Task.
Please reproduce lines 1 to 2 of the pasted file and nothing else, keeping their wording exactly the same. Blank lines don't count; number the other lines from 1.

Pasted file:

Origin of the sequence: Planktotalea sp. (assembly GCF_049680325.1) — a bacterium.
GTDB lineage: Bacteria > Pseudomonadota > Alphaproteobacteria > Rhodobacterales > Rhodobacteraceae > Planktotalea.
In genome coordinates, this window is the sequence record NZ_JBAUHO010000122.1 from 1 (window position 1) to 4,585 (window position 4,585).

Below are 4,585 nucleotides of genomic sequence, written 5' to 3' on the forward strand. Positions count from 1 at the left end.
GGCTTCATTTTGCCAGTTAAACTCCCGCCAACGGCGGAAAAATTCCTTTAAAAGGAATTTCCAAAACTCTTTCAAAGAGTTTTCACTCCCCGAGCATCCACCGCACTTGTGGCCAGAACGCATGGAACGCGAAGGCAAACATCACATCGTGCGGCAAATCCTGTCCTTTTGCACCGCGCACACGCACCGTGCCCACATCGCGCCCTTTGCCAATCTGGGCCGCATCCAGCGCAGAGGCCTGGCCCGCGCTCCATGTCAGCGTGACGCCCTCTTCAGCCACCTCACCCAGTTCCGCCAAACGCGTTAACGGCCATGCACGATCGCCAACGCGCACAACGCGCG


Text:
Origin of the sequence: Planktotalea sp. (assembly GCF_049680325.1) — a bacterium.
GTDB lineage: Bacteria > Pseudomonadota > Alphaproteobacteria > Rhodobacterales > Rhodobacteraceae > Planktotalea.